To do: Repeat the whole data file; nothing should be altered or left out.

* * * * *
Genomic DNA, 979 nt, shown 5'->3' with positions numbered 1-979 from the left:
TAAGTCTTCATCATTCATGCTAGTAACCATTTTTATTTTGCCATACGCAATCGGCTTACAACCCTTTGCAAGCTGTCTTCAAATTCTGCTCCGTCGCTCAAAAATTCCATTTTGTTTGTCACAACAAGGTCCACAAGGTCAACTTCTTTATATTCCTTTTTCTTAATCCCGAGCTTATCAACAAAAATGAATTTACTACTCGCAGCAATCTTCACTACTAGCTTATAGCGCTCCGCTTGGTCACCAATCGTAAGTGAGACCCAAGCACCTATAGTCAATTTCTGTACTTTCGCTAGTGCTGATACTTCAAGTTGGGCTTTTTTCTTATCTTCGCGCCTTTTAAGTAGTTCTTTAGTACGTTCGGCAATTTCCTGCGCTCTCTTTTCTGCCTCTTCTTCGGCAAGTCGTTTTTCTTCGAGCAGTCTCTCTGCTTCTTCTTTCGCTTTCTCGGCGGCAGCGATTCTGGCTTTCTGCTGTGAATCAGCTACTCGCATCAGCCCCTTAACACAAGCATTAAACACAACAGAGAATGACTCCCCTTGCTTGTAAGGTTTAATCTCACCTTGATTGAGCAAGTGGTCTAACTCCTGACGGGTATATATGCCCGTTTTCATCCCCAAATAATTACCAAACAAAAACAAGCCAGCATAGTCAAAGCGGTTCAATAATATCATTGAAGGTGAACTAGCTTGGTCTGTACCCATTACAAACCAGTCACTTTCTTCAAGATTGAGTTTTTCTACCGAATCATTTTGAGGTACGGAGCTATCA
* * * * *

Genomic DNA, 979 nt, shown 5'->3' with positions numbered 1-979 from the left:
TAAGTCTTCATCATTCATGCTAGTAACCATTTTTATTTTGCCATACGCAATCGGCTTACAACCCTTTGCAAGCTGTCTTCAAATTCTGCTCCGTCGCTCAAAAATTCCATTTTGTTTGTCACAACAAGGTCCACAAGGTCAACTTCTTTATATTCCTTTTTCTTAATCCCGAGCTTATCAACAAAAATGAATTTACTACTCGCAGCAATCTTCACTACTAGCTTATAGCGCTCCGCTTGGTCACCAATCGTAAGTGAGACCCAAGCACCTATAGTCAATTTCTGTACTTTCGCTAGTGCTGATACTTCAAGTTGGGCTTTTTTCTTATCTTCGCGCCTTTTAAGTAGTTCTTTAGTACGTTCGGCAATTTCCTGCGCTCTCTTTTCTGCCTCTTCTTCGGCAAGTCGTTTTTCTTCGAGCAGTCTCTCTGCTTCTTCTTTCGCTTTCTCGGCGGCAGCGATTCTGGCTTTCTGCTGTGAATCAGCTACTCGCATCAGCCCCTTAACACAAGCATTAAACACAACAGAGAATGACTCCCCTTGCTTGTAAGGTTTAATCTCACCTTGATTGAGCAAGTGGTCTAACTCCTGACGGGTATATATGCCCGTTTTCATCCCCAAATAATTACCAAACAAAAACAAGCCAGCATAGTCAAAGCGGTTCAATAATATCATTGAAGGTGAACTAGCTTGGTCTGTACCCATTACAAACCAGTCACTTTCTTCAAGATTGAGTTTTTCTACCGAATCATTTTGAGGTACGGAGCTATCA